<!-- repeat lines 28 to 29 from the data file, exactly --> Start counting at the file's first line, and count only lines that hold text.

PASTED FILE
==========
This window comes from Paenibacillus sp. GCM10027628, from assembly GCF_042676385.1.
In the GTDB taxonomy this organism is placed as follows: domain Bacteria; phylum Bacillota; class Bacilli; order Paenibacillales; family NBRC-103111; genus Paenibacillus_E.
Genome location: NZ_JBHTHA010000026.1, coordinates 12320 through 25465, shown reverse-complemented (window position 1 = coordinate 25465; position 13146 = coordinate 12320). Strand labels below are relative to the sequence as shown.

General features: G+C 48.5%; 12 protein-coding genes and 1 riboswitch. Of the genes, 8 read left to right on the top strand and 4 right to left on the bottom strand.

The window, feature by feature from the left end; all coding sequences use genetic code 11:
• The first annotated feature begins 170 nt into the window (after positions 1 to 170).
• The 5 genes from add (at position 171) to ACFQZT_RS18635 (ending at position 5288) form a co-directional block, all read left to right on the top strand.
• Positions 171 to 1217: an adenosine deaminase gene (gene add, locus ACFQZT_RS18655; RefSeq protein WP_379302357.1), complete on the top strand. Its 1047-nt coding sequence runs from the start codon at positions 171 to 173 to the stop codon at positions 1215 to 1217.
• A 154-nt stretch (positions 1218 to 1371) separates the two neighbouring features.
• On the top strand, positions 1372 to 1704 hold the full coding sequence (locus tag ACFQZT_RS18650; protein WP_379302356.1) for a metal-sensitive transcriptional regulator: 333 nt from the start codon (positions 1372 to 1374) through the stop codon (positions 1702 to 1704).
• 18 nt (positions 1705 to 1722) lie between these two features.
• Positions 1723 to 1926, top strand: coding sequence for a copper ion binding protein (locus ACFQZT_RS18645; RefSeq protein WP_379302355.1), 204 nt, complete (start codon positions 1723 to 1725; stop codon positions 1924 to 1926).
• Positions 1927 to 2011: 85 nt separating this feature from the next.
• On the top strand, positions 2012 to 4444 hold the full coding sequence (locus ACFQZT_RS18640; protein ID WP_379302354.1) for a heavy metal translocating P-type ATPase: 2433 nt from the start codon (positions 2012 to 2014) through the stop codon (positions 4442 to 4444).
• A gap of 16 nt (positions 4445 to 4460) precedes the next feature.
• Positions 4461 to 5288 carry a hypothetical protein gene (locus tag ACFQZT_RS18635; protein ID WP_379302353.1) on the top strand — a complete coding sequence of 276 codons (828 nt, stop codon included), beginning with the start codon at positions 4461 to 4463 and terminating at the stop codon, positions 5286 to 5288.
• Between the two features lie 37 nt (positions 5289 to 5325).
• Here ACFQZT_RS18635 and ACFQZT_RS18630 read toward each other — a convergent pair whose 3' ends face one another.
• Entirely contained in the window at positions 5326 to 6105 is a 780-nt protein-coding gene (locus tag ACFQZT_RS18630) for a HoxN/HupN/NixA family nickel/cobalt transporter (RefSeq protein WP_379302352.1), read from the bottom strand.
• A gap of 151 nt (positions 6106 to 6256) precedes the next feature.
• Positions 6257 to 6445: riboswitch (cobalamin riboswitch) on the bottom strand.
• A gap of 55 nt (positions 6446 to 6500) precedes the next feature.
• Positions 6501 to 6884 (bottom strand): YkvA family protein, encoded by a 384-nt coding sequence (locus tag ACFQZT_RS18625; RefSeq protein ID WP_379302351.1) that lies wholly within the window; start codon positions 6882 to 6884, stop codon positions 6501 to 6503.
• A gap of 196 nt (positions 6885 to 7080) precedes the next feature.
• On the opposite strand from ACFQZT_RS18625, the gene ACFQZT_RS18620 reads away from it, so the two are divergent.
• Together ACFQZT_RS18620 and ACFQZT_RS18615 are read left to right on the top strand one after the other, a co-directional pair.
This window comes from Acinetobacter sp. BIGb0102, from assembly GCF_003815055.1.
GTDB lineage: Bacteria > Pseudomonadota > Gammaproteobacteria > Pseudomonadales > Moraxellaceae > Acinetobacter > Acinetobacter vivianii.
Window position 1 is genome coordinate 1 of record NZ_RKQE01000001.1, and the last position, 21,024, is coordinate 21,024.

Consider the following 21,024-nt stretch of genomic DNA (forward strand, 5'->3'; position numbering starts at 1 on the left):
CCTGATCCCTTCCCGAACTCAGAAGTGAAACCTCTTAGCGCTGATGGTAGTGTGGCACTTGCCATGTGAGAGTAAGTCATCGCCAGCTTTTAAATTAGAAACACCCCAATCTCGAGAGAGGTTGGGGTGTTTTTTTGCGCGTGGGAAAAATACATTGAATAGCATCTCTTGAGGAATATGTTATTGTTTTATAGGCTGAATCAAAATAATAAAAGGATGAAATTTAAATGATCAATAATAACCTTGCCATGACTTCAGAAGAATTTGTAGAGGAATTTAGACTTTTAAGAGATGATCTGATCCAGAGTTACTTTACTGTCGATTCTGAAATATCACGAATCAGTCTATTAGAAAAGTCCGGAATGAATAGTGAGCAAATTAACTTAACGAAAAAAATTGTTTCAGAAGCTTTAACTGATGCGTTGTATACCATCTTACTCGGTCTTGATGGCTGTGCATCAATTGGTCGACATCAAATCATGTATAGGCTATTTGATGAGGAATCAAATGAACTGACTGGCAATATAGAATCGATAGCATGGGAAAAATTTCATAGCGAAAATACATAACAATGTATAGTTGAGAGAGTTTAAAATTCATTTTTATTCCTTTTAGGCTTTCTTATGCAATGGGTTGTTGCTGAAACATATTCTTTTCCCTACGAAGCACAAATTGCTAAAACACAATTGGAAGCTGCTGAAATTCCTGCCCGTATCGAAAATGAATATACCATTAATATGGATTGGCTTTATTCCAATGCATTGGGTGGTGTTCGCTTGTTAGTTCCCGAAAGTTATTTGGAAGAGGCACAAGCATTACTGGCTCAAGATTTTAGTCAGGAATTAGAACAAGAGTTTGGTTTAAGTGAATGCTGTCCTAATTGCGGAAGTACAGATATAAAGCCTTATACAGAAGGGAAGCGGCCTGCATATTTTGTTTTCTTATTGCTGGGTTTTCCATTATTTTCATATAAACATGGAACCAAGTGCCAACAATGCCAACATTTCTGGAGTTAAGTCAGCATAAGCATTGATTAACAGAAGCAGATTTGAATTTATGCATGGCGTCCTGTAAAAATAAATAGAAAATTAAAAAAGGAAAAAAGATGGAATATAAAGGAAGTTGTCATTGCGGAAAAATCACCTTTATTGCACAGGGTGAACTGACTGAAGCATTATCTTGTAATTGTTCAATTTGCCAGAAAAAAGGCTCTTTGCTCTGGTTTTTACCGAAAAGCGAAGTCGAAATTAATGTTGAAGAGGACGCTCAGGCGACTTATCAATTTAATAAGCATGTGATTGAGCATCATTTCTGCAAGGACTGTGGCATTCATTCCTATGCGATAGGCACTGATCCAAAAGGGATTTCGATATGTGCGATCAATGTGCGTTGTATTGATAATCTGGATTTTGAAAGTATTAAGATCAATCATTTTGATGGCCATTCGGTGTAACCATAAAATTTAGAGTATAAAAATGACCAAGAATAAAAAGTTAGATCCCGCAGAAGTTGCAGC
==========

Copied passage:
GTDB lineage: Bacteria > Pseudomonadota > Gammaproteobacteria > Pseudomonadales > Moraxellaceae > Acinetobacter > Acinetobacter vivianii.
Window position 1 is genome coordinate 1 of record NZ_RKQE01000001.1, and the last position, 21,024, is coordinate 21,024.